The second radical story I was told in the beginning that has been re-told many times, is the decision the congregation made to spend their money to hire a full-time pastor instead of yoking with another congregation or hiring a part-time pastor.  This might not seem radical to you but for a rural congregation living in an area with a diminishing population, the decision to spend money that has been saved for decades is a huge leap of faith.  I was told that the congregation decided the only way to continue to grow into their vibrant vision was to use the resources they had been given.  It was some of those original leaders, now forty years older, who filled in the details of that story for me.

A third, and by no means final, characteristic of their radical nature is that I am the sixth female pastor to serve with them.  This is radical because there are still congregations in our denomination (PCUSA) who have not had a female pastor.

I share this radical nature of our congregation because today they made a new radical decision, they agreed to enter into a sabbatical in 2019.  Sabbaticals, spending money, uniting small congregations (or consolidating businesses), and hiring women may not seem radical to some of you, as in many fields these are normal practices.  But for a rural congregation a sabbatical is typically a brand new experience.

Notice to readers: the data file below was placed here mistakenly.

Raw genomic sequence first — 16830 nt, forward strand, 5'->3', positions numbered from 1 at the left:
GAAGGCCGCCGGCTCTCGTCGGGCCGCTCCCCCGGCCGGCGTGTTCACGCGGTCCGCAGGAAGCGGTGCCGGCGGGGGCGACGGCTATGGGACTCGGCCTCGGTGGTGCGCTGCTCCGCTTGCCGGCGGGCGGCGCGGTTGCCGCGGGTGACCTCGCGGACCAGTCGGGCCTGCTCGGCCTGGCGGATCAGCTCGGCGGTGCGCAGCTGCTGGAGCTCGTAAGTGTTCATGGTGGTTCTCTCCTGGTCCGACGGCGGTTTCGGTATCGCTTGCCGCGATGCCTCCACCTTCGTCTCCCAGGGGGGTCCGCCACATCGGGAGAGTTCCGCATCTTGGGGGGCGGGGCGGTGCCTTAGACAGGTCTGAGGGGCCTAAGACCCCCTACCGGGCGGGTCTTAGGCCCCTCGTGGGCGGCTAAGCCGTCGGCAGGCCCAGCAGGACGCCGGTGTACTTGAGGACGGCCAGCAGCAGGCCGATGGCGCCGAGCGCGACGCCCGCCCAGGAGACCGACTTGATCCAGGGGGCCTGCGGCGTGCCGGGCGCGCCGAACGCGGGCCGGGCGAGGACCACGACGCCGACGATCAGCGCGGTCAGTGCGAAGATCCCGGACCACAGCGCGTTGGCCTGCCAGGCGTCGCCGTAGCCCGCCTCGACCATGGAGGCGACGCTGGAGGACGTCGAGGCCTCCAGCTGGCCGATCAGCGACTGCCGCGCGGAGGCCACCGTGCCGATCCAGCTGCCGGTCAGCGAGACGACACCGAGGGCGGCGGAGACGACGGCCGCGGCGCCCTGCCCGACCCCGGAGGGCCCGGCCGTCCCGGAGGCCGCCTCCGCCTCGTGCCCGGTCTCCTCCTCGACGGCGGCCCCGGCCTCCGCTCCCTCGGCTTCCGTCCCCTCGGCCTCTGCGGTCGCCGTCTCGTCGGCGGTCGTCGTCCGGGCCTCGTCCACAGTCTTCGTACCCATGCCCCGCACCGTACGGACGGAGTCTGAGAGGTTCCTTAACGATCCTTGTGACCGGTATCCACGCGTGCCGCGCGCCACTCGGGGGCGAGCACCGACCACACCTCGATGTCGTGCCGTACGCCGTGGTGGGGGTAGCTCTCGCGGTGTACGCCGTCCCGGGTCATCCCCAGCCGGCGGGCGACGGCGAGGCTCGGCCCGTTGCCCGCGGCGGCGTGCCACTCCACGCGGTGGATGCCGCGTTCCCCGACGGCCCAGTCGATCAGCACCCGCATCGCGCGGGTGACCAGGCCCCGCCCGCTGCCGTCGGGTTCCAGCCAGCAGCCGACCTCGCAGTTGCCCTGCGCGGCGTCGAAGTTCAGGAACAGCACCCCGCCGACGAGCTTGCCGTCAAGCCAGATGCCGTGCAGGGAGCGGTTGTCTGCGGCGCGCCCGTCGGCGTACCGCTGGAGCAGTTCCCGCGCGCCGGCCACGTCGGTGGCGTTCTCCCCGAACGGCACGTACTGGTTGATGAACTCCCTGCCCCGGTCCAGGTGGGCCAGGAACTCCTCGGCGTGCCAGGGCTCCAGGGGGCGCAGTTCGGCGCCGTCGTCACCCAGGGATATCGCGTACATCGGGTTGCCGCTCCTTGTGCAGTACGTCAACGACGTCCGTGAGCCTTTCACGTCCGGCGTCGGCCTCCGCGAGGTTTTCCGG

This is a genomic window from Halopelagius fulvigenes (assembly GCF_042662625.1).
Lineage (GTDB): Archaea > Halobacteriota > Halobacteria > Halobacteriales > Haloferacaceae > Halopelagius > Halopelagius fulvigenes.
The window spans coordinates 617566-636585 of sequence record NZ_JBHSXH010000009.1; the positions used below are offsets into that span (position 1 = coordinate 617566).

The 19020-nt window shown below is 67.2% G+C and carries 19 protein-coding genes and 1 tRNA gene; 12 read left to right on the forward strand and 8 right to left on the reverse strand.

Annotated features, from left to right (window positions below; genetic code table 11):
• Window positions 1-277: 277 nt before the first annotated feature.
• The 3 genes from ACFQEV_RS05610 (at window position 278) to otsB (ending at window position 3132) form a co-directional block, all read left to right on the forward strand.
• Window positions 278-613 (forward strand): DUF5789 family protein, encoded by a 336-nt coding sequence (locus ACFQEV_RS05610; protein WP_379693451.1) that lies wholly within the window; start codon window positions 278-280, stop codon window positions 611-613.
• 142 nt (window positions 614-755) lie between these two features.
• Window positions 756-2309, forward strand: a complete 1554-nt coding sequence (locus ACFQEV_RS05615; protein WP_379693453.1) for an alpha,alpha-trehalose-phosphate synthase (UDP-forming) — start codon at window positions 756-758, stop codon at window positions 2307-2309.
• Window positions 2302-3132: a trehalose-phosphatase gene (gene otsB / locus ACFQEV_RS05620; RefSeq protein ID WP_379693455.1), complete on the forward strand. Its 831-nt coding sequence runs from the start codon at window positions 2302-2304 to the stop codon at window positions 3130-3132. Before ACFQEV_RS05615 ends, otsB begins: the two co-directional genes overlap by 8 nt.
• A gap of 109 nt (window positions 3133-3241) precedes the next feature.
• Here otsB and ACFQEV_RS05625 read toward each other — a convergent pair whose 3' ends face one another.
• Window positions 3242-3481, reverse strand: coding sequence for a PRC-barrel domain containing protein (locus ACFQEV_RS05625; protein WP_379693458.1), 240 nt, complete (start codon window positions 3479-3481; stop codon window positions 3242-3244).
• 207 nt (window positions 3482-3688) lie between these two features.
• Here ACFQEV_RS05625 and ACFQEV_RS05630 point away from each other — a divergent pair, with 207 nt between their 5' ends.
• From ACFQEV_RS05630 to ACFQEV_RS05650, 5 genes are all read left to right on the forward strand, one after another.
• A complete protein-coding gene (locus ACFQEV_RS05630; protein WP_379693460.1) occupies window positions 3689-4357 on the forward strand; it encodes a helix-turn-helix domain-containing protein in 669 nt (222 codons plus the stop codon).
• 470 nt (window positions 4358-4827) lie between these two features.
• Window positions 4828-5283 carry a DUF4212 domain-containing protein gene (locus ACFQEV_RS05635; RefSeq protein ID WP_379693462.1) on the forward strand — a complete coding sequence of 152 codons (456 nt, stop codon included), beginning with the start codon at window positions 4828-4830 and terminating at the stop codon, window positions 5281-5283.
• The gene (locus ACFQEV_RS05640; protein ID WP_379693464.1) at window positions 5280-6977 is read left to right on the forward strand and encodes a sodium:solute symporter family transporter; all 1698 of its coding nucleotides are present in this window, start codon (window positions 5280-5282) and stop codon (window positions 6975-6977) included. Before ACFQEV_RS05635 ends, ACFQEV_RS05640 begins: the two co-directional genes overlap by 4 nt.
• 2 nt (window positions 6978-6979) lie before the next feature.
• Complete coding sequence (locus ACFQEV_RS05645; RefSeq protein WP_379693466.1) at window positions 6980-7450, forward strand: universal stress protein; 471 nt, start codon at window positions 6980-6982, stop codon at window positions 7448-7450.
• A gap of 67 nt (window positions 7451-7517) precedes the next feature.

Today we had an honest and heartfelt discussion as a congregation about our concerns and dreams for taking a new radical step into the future.  We decided we would use this tool we have been offered to nurture our pastor-congregation partnership and dream of that vibrant future we have been living and want to continue to live.

Tonight one of our oldest members said to me that a sabbatical is such a good idea and is exciting not only for the pastor but also the congregation.  I heard in their words that same radical nature that has kept this congregation serving God and the community all these forty-nine years.

I am inspired by their faith and thankful I get to learn how to live simply and radically with them.

If the Way Be Clear

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Looking out the windshield. 

In Presbyterian Church U.S.A. vocabulary the phrase “if the way be clear” is used to acknowledge though we plan, dream, and hope, sometimes the way forward is not what we imagined.  I was thinking of this phrase yesterday afternoon while I drove my family home through a massive thunderstorm complete with a tornado warning.  We arrived home safely thanks in part to smartphones, internet access, and my husband’s use of those tools to give me guidance about when to get off on an exit to wait out a portion of the storm.

Yesterday I could not see more than a few feet in front of me, I had to trust my knowledge of the road, the tools I had at hand, and the rules of the road.  I could see the yellow dotted line on my left, and the white solid line on my right, that was about all.  I knew stopping would likely result in a crash.  I knew going forward meant I had to trust what I could not control.  I am not the first person, or pastor, to find the act of driving to be a powerful metaphor for life.